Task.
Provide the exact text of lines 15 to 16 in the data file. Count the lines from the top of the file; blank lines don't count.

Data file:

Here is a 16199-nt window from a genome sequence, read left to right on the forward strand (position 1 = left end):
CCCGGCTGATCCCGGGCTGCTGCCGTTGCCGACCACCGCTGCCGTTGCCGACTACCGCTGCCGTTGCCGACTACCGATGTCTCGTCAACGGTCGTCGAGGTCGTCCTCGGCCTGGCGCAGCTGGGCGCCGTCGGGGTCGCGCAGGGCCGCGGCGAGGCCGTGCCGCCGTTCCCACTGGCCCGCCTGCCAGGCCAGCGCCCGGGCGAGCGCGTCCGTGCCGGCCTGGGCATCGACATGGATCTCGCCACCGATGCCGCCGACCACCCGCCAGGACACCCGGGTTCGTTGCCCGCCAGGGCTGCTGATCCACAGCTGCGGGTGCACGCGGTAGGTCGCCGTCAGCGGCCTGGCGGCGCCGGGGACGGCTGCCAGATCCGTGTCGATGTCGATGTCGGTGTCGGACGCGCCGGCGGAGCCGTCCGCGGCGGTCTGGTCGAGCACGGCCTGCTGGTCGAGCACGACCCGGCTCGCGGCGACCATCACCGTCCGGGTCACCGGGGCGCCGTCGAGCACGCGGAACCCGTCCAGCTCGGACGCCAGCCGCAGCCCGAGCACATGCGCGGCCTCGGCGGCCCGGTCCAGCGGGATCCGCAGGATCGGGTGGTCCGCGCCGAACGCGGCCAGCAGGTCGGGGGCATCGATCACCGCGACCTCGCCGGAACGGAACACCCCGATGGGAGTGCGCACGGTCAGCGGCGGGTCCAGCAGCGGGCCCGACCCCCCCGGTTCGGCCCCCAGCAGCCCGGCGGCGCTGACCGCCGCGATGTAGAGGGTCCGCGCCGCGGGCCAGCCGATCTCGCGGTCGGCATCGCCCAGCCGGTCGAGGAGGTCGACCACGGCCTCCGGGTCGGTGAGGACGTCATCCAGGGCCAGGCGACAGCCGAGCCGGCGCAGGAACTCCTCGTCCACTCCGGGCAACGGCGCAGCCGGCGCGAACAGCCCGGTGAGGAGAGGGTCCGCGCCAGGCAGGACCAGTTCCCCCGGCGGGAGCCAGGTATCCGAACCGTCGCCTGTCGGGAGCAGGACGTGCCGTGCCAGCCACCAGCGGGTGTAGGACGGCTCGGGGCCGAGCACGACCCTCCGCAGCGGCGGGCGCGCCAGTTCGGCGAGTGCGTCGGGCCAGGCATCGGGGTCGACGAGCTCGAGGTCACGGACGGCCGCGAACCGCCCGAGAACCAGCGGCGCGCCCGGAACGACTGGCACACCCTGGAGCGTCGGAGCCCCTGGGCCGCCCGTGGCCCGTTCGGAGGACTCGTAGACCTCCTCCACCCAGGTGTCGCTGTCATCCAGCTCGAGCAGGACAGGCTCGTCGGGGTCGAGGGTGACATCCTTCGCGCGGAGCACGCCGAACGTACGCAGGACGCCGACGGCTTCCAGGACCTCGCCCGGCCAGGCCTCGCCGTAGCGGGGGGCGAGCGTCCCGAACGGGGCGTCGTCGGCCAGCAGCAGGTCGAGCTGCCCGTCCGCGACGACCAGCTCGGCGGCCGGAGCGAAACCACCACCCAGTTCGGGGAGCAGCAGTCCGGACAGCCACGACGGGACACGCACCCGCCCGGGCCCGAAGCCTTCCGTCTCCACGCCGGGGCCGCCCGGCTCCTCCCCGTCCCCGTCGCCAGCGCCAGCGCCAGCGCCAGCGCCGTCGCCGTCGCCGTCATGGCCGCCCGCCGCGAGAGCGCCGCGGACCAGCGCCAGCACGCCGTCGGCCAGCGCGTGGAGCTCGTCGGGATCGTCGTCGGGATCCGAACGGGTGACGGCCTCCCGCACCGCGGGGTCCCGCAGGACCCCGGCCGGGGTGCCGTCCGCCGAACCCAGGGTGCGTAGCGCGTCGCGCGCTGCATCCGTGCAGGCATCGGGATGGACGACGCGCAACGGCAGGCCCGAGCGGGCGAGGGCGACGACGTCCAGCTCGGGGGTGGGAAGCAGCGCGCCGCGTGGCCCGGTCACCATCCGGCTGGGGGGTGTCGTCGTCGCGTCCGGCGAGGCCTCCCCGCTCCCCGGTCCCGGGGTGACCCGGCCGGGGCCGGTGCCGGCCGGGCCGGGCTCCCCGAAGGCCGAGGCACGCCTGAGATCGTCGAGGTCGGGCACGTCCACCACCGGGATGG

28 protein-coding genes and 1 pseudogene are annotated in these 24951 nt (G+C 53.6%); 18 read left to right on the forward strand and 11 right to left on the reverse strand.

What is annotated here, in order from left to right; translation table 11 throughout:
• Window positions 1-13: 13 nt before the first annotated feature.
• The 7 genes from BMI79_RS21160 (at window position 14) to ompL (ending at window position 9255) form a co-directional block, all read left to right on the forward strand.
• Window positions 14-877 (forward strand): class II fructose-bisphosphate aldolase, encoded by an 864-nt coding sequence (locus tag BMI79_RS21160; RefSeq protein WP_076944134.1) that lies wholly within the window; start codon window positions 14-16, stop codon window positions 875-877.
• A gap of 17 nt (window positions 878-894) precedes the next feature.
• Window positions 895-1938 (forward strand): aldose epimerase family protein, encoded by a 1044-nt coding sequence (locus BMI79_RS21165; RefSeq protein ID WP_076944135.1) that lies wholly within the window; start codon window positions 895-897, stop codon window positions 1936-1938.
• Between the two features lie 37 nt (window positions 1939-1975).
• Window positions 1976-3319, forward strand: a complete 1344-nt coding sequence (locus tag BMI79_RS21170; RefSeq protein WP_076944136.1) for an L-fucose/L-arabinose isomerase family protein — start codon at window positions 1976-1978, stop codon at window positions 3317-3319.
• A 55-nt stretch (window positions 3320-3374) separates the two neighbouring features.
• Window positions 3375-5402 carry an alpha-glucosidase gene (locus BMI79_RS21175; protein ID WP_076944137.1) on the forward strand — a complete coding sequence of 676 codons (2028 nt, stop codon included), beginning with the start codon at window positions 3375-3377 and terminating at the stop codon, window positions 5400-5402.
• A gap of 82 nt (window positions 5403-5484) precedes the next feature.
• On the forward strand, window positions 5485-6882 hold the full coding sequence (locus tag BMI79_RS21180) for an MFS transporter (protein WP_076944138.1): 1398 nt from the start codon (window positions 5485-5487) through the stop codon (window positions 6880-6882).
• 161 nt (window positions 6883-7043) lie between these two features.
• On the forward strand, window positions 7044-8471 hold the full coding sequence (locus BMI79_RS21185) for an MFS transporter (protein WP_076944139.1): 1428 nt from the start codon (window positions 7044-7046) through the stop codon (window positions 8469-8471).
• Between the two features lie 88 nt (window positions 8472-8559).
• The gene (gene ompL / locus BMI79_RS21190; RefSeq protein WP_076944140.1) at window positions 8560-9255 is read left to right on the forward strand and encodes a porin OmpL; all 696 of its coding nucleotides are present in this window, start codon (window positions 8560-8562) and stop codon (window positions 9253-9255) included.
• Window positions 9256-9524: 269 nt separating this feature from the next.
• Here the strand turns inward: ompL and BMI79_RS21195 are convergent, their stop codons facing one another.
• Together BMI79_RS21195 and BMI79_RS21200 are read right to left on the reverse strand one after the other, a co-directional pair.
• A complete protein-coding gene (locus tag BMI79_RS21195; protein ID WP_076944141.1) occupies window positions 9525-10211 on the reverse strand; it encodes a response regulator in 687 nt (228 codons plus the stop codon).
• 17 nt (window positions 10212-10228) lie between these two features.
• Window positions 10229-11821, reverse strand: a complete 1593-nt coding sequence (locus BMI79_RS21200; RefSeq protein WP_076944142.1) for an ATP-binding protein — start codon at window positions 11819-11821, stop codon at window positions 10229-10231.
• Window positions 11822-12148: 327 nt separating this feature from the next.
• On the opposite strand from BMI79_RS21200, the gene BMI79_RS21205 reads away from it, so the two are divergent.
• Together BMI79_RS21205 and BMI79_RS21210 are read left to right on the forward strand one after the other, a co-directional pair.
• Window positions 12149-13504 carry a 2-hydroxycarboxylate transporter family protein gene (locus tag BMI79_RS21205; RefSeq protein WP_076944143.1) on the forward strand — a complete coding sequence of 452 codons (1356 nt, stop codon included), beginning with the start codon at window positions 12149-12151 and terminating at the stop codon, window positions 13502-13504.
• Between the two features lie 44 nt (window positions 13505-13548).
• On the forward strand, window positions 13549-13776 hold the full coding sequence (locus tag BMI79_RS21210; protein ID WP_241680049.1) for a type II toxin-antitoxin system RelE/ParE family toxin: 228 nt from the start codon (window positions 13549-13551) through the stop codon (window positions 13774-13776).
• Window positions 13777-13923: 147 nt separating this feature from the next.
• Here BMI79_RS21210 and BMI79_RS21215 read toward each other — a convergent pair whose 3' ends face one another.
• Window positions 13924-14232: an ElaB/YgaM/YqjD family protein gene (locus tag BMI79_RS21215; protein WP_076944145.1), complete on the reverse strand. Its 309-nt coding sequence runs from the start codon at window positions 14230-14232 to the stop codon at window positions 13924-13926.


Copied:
• On the forward strand, window positions 5485-6882 hold the full coding sequence (locus tag BMI79_RS21180) for an MFS transporter (protein WP_076944138.1): 1398 nt from the start codon (window positions 5485-5487) through the stop codon (window positions 6880-6882).
• 161 nt (window positions 6883-7043) lie between these two features.